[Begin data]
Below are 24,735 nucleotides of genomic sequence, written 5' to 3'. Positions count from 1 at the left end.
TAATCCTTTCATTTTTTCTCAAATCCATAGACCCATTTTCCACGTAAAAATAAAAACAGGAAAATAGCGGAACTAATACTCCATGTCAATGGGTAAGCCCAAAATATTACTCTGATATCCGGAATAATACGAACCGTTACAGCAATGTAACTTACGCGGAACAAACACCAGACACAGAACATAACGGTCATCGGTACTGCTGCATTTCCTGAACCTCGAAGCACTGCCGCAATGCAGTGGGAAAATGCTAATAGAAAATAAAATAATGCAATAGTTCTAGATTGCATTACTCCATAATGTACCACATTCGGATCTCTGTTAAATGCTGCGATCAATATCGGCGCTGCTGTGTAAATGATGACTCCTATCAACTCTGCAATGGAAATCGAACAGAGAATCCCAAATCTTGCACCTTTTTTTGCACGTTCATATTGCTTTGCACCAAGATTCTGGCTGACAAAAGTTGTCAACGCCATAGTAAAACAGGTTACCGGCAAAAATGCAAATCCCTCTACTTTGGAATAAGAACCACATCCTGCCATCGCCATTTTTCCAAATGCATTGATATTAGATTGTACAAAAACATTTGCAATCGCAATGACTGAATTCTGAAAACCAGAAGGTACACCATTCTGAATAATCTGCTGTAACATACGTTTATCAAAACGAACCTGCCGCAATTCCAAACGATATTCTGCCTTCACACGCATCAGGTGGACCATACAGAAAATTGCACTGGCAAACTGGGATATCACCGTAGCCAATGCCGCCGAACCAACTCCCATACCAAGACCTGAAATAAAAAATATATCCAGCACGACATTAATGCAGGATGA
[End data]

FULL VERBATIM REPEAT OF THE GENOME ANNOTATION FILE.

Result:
Below are 24,735 nucleotides of genomic sequence, written 5' to 3'. Positions count from 1 at the left end.
TAATCCTTTCATTTTTTCTCAAATCCATAGACCCATTTTCCACGTAAAAATAAAAACAGGAAAATAGCGGAACTAATACTCCATGTCAATGGGTAAGCCCAAAATATTACTCTGATATCCGGAATAATACGAACCGTTACAGCAATGTAACTTACGCGGAACAAACACCAGACACAGAACATAACGGTCATCGGTACTGCTGCATTTCCTGAACCTCGAAGCACTGCCGCAATGCAGTGGGAAAATGCTAATAGAAAATAAAATAATGCAATAGTTCTAGATTGCATTACTCCATAATGTACCACATTCGGATCTCTGTTAAATGCTGCGATCAATATCGGCGCTGCTGTGTAAATGATGACTCCTATCAACTCTGCAATGGAAATCGAACAGAGAATCCCAAATCTTGCACCTTTTTTTGCACGTTCATATTGCTTTGCACCAAGATTCTGGCTGACAAAAGTTGTCAACGCCATAGTAAAACAGGTTACCGGCAAAAATGCAAATCCCTCTACTTTGGAATAAGAACCACATCCTGCCATCGCCATTTTTCCAAATGCATTGATATTAGATTGTACAAAAACATTTGCAATCGCAATGACTGAATTCTGAAAACCAGAAGGTACACCATTCTGAATAATCTGCTGTAACATACGTTTATCAAAACGAACCTGCCGCAATTCCAAACGATATTCTGCCTTCACACGCATCAGGTGGACCATACAGAAAATTGCACTGGCAAACTGGGATATCACCGTAGCCAATGCCGCCGAACCAACTCCCATACCAAGACCTGAAATAAAAAATATATCCAGCACGACATTAATGCAGGATGA